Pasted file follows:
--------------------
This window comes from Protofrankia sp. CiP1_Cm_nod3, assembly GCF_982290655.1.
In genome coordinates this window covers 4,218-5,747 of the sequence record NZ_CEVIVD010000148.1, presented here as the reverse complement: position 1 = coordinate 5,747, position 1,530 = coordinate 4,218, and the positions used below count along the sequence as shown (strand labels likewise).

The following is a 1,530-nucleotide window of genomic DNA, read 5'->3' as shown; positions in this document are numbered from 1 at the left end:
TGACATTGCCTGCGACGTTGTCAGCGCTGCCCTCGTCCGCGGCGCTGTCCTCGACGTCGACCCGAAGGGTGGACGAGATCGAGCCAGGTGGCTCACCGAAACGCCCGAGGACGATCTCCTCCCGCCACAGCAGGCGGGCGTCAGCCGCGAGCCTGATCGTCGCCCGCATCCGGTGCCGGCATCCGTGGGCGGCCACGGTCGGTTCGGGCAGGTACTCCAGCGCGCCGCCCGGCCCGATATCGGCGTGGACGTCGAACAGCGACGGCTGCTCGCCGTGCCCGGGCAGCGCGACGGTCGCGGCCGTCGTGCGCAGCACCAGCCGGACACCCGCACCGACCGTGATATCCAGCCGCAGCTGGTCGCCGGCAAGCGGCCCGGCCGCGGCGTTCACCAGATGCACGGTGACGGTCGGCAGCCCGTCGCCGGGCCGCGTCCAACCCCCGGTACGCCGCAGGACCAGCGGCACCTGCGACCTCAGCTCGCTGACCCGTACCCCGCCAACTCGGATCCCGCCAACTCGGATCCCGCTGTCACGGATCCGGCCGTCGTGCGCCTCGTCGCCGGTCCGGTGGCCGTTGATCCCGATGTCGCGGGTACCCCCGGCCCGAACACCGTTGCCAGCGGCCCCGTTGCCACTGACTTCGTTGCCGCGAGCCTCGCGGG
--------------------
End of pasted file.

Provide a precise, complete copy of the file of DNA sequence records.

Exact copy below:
This window comes from Protofrankia sp. CiP1_Cm_nod3, assembly GCF_982290655.1.
In genome coordinates this window covers 4,218-5,747 of the sequence record NZ_CEVIVD010000148.1, presented here as the reverse complement: position 1 = coordinate 5,747, position 1,530 = coordinate 4,218, and the positions used below count along the sequence as shown (strand labels likewise).

The following is a 1,530-nucleotide window of genomic DNA, read 5'->3' as shown; positions in this document are numbered from 1 at the left end:
TGACATTGCCTGCGACGTTGTCAGCGCTGCCCTCGTCCGCGGCGCTGTCCTCGACGTCGACCCGAAGGGTGGACGAGATCGAGCCAGGTGGCTCACCGAAACGCCCGAGGACGATCTCCTCCCGCCACAGCAGGCGGGCGTCAGCCGCGAGCCTGATCGTCGCCCGCATCCGGTGCCGGCATCCGTGGGCGGCCACGGTCGGTTCGGGCAGGTACTCCAGCGCGCCGCCCGGCCCGATATCGGCGTGGACGTCGAACAGCGACGGCTGCTCGCCGTGCCCGGGCAGCGCGACGGTCGCGGCCGTCGTGCGCAGCACCAGCCGGACACCCGCACCGACCGTGATATCCAGCCGCAGCTGGTCGCCGGCAAGCGGCCCGGCCGCGGCGTTCACCAGATGCACGGTGACGGTCGGCAGCCCGTCGCCGGGCCGCGTCCAACCCCCGGTACGCCGCAGGACCAGCGGCACCTGCGACCTCAGCTCGCTGACCCGTACCCCGCCAACTCGGATCCCGCCAACTCGGATCCCGCTGTCACGGATCCGGCCGTCGTGCGCCTCGTCGCCGGTCCGGTGGCCGTTGATCCCGATGTCGCGGGTACCCCCGGCCCGAACACCGTTGCCAGCGGCCCCGTTGCCACTGACTTCGTTGCCGCGAGCCTCGCGGG